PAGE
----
Nuun: Hydrating Ragnarians

Around lunch time, we picked up a runner to fill our 8th spot, thankfully. Mike, a member of the Ragnar Crew, wanted to race and we were excited to fill that spot. As an extra bonus, Mike is superfit, and also superfun, so we appreciated his offer to join our squad.

Runners taking off on their first, Green, loop.

Our start time was at 4pm, so we kept the Nuun jugs filled up (10 gallons each of Fruit Punch, Orange, and Lemon-Lime go fast in the desert heat) and cheered on the racers. Dana was our first leg, which meant she ran the Green loop; a 3.5mi bobby-pin shaped trail that reunited with the Yellow (a 4mi loop with biggest elevation gain) and Red (a 7.5mi loop) loops at the end. There were three trails in total; with a regular team, we each ran one of the trails one time. The order of the trails were: Green, Yellow, Red, and then back to Green, so we experienced the trails in the following order:

Dana: Green, Red, Yellow
Me: Yellow, Green, Red
Mike: Red, Yellow, Green
Mickey: Green, Red, Yellow
Caitlin: Yellow, Green, Red
Michelle: Red, Yellow, Green
Sean: Green, Red, Yellow
Megan F.: Yellow, Green, Red

Dana starting us off

Dana handed off to me, and I cruised through a mile or two of the Yellow loop before I took a wrong turn, unknowingly. Eventually, I made it back to the correct trail, after putting a log across the trail that I took but was not supposed to take, and reassured my teammates that I was still alive. As the sun began to set, the headlamps came out and the team clicked through their legs smoothly. I took a nap in the tent during Michelle’s run, and headed back down to the expo area to sit around the fire and watch “Unbreakable” on the big screen in front of the campfire.

Around the campfire, watching a movie. Photo by Megan Fay

My second leg took place in the dead of night, and it was a quick and dirty 3.5miles. The athletes were quiet, bundled up around the campfire, not a lot of energy, just a lot of quiet. The moon was bright and the signs were incredibly easy to see. My headlamp was almost too bright. With only 3.5 miles of trails, I felt like pushing myself an extra bit, and felt extra fast. There’s something about running under the stars that is simply exhilarating, and the adrenaline is pumping, too. Afterward, I made a concerted effort to sleep longer, so I wrapped myself in my sleeping bag and slept for a solid 4 hours straight. I think that’s a Ragnar record.

Once the sun started coming up, I headed back down to the athlete village to prep for my final leg of 7.5 miles. My college teammate, KO, was at the race as well working/racing for Salomon. Although her team, the Salomon Elite team, had a 7:30pm start time (more than 3hrs after ours), they were catching up to us, and we warmed up a bit together before our hand-off runners came in. That’s one of the really neat things about doing relay races, especially Ragnars. The start times are staggered so that everyone finishes around the same time (within a few hours), and then there’s a big party.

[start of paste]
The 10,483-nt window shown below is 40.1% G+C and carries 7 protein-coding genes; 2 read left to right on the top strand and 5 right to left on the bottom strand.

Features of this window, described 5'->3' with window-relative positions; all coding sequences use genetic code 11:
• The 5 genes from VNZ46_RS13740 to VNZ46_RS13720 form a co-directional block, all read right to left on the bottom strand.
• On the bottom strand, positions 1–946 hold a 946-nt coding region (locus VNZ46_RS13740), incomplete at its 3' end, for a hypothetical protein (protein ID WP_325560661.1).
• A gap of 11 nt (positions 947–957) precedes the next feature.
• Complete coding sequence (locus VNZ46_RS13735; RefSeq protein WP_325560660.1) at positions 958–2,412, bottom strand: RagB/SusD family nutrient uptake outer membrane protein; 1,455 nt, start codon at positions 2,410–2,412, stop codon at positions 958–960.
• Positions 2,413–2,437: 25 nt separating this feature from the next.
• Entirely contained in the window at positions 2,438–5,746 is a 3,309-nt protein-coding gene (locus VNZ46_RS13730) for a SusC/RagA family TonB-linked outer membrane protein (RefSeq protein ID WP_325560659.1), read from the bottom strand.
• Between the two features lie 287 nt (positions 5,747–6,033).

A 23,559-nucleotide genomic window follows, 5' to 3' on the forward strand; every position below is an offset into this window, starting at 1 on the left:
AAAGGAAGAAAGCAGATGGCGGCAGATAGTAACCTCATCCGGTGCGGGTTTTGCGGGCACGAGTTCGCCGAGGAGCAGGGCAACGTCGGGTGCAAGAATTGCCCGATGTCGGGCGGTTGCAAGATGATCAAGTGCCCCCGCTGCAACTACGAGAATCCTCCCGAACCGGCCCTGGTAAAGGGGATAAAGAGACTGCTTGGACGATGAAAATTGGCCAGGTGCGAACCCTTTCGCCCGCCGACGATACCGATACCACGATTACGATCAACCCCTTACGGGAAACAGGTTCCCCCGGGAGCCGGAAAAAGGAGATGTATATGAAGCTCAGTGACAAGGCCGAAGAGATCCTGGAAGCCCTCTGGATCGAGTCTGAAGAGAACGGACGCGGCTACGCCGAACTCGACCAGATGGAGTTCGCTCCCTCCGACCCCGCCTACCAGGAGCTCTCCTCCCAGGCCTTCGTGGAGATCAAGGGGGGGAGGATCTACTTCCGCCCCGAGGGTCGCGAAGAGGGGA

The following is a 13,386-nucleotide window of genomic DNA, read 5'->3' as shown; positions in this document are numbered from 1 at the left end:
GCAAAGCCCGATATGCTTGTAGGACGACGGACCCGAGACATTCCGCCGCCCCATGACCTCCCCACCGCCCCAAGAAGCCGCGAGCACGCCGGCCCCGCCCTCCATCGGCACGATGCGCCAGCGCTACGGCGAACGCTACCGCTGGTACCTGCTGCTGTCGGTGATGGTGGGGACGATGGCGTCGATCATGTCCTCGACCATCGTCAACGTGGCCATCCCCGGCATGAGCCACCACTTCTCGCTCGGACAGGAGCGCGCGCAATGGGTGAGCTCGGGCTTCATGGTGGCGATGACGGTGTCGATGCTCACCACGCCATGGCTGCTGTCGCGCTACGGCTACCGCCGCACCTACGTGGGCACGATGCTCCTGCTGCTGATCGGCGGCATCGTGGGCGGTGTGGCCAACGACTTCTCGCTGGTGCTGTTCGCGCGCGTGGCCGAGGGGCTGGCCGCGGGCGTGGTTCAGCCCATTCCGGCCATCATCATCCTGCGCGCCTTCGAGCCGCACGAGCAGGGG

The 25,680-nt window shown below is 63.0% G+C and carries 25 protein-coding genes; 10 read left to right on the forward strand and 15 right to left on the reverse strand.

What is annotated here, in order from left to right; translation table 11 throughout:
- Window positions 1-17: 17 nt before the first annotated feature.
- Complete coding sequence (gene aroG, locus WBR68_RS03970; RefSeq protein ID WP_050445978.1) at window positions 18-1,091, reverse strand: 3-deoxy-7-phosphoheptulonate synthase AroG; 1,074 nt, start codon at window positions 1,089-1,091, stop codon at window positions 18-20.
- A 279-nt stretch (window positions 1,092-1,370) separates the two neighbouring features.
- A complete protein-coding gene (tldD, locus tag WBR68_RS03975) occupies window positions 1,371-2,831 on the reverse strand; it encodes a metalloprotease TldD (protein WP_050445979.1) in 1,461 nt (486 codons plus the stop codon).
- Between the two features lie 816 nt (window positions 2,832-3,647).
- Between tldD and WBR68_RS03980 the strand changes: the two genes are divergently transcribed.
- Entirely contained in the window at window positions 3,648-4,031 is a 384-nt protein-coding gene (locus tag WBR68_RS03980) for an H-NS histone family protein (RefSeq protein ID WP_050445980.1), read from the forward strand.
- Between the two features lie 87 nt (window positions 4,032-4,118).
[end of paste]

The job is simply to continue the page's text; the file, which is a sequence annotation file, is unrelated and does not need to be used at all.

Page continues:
The third and final loop for me, the Red Loop, was beautiful and fairly flat, with a few false-flats. The sun had come up, I felt good, the altitude wasn’t affecting me too much, and I ski-walked where I needed to. And, knowing full well how the last half mile finished- since it was the same connector trail as the other two loops- I dug deep and pushed it to the finish. It didn’t take long for the rest of the team to roll out of their sleeping bags and head out on their final laps. In fact, Megan F. – who didn’t sleep the entire time, mind you – wrapped up her anchor leg swiftly in the heat of the day!

All in all, the race was a blast and the weekend was fantastic. The trail relays make for a great way to spend time on the trails with friends (new and old), and logistically, they are cake. You simply drive to the race site, set up a tent, and hang out until its time to run. There’s no driving from Point A to Point B; no worrying about driving at 3am. It’s more relaxing and less stressful, being out on trails as opposed to in “civilization.” That being said, there’s plenty of running, hot water (there were people who took a shower after each of their legs), real toilets, and even cabins for those who planned ahead. Of course, trails are typically slower, more technical, and more “adventurous” than roads, so if you aren’t a fan of trail running, Ragnar Trail Relays probably aren’t for you. That being said, if you’ve never done a trail race before, the loops are short enough to not overwhelm even beginners; when the going gets tough, the lap is almost over. There were tons of veteran trail runners out there, but there were even more newbies, people who came from sea level and have never ran a trail race before. Plus, Ragnar knows how to manage races well, and the centricity of the athlete basecamp made things a bit easier, too. I highly recommend these, and look forward to my next Mega Tough get-together at a Ragnar Trail Relay.  Until the next one…

Check out my teammies’ blog posts, too!